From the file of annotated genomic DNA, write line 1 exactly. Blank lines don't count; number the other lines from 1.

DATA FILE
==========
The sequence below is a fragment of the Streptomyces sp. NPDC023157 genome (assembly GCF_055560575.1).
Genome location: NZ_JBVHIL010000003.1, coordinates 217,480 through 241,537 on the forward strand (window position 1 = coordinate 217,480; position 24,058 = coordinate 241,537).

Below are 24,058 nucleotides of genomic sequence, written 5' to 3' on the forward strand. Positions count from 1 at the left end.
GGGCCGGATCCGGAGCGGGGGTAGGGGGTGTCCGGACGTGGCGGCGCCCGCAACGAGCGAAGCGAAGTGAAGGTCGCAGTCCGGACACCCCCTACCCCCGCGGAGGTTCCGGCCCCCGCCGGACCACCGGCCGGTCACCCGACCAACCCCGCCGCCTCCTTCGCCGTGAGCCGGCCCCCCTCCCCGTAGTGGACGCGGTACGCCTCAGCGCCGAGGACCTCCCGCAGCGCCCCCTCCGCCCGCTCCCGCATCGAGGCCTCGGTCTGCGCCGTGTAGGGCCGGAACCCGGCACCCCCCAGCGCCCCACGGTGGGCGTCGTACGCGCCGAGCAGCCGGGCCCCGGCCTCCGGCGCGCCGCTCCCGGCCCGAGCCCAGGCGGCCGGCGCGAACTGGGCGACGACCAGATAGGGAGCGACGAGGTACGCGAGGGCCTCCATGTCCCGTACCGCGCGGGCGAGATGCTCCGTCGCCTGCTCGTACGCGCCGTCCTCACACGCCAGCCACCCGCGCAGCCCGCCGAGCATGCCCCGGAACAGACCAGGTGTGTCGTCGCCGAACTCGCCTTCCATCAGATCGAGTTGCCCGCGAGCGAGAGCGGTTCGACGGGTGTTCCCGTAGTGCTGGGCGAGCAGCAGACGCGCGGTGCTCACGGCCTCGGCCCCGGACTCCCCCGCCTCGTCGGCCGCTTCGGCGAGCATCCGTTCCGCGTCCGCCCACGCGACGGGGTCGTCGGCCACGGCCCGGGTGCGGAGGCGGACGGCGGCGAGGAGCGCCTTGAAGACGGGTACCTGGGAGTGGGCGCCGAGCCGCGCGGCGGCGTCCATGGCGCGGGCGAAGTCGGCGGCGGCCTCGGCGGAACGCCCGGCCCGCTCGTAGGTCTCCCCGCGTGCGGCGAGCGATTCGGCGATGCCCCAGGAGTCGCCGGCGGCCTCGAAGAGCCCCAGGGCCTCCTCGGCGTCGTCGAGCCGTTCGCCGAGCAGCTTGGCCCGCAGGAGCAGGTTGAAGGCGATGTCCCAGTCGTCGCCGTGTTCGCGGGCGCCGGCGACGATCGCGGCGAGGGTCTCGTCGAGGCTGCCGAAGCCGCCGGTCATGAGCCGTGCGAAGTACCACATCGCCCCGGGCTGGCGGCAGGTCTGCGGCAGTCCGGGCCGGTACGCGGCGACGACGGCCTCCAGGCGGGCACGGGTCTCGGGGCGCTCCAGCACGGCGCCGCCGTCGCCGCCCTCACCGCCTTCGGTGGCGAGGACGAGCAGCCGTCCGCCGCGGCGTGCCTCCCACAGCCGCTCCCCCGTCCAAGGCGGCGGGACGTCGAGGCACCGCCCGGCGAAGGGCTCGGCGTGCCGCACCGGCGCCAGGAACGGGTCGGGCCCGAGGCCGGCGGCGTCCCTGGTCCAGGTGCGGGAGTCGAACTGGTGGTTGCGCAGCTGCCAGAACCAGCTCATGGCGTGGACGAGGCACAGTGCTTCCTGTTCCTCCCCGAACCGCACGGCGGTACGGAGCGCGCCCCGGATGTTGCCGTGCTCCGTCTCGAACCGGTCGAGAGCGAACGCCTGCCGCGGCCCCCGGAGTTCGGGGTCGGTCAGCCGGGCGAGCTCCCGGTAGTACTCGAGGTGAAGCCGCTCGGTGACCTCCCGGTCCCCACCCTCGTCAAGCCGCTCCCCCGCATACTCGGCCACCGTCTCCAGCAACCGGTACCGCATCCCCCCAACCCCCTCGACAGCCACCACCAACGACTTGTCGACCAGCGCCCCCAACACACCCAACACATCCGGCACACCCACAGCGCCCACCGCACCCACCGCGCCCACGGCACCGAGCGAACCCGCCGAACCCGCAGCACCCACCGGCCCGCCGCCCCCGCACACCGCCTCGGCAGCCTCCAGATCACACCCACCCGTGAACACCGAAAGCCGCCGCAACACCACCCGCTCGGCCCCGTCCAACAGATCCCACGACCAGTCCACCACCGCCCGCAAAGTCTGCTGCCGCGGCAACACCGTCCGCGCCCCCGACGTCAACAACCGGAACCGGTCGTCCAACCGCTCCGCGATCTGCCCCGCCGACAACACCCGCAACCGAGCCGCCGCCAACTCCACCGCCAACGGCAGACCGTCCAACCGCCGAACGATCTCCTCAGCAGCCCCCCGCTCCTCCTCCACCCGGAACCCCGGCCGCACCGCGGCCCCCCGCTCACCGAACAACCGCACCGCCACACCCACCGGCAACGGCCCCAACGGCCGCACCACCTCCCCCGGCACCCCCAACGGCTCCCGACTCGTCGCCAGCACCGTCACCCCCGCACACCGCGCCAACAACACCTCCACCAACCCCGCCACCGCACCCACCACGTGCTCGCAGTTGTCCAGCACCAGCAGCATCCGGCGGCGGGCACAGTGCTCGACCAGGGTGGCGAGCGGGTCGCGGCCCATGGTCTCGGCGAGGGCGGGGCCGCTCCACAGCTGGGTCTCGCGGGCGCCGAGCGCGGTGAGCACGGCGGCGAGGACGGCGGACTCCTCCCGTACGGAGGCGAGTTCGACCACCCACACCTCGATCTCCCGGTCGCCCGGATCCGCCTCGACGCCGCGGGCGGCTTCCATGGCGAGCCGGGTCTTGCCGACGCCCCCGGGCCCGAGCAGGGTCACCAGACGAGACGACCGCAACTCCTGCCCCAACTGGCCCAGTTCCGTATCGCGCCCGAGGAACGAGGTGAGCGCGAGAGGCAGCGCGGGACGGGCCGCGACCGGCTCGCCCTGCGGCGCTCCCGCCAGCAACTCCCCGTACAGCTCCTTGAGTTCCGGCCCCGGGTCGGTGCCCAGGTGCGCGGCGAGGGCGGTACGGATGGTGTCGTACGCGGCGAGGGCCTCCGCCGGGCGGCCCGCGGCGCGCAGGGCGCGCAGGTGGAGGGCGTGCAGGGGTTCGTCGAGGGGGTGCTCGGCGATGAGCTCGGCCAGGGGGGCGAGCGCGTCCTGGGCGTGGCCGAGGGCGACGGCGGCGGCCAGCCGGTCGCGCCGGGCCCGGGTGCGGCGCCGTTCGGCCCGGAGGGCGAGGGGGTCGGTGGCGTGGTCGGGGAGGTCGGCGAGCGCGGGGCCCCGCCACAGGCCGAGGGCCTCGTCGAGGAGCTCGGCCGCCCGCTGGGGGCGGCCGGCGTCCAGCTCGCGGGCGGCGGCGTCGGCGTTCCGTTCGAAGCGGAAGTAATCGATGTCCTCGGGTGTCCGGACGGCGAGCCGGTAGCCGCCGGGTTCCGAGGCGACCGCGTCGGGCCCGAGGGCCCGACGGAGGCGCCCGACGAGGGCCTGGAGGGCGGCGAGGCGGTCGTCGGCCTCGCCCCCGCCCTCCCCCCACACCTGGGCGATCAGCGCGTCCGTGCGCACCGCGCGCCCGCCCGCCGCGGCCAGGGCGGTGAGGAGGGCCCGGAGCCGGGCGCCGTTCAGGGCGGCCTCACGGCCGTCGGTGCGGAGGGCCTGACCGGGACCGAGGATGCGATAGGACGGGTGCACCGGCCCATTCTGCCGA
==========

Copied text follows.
The sequence below is a fragment of the Streptomyces sp. NPDC023157 genome (assembly GCF_055560575.1).